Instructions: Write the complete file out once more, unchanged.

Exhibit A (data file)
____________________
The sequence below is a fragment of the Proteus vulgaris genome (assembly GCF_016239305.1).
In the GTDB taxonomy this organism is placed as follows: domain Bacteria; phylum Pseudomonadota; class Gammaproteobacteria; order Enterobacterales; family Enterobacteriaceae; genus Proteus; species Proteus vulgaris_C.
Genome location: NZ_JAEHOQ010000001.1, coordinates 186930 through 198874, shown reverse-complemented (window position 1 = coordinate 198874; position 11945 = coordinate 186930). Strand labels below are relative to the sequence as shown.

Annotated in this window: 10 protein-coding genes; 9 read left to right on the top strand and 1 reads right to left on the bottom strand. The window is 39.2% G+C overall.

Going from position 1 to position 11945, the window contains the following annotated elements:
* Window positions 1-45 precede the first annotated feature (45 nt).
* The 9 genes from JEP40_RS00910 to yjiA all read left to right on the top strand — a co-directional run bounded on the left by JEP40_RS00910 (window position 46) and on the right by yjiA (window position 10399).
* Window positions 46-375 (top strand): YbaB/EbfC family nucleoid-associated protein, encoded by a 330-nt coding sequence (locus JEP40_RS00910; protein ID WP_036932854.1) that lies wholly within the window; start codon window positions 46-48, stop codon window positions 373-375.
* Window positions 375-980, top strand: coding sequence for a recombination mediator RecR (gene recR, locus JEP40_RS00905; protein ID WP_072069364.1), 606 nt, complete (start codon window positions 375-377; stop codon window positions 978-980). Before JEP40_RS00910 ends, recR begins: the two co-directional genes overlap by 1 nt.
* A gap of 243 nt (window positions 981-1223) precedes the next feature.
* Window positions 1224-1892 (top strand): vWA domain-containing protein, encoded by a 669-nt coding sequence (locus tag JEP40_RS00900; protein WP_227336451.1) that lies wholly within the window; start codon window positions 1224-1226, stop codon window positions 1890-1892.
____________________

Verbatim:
The sequence below is a fragment of the Proteus vulgaris genome (assembly GCF_016239305.1).
In the GTDB taxonomy this organism is placed as follows: domain Bacteria; phylum Pseudomonadota; class Gammaproteobacteria; order Enterobacterales; family Enterobacteriaceae; genus Proteus; species Proteus vulgaris_C.
Genome location: NZ_JAEHOQ010000001.1, coordinates 186930 through 198874, shown reverse-complemented (window position 1 = coordinate 198874; position 11945 = coordinate 186930). Strand labels below are relative to the sequence as shown.

Annotated in this window: 10 protein-coding genes; 9 read left to right on the top strand and 1 reads right to left on the bottom strand. The window is 39.2% G+C overall.

Going from position 1 to position 11945, the window contains the following annotated elements:
* Window positions 1-45 precede the first annotated feature (45 nt).
* The 9 genes from JEP40_RS00910 to yjiA all read left to right on the top strand — a co-directional run bounded on the left by JEP40_RS00910 (window position 46) and on the right by yjiA (window position 10399).
* Window positions 46-375 (top strand): YbaB/EbfC family nucleoid-associated protein, encoded by a 330-nt coding sequence (locus JEP40_RS00910; protein ID WP_036932854.1) that lies wholly within the window; start codon window positions 46-48, stop codon window positions 373-375.
* Window positions 375-980, top strand: coding sequence for a recombination mediator RecR (gene recR, locus JEP40_RS00905; protein ID WP_072069364.1), 606 nt, complete (start codon window positions 375-377; stop codon window positions 978-980). Before JEP40_RS00910 ends, recR begins: the two co-directional genes overlap by 1 nt.
* A gap of 243 nt (window positions 981-1223) precedes the next feature.
* Window positions 1224-1892 (top strand): vWA domain-containing protein, encoded by a 669-nt coding sequence (locus tag JEP40_RS00900; protein WP_227336451.1) that lies wholly within the window; start codon window positions 1224-1226, stop codon window positions 1890-1892.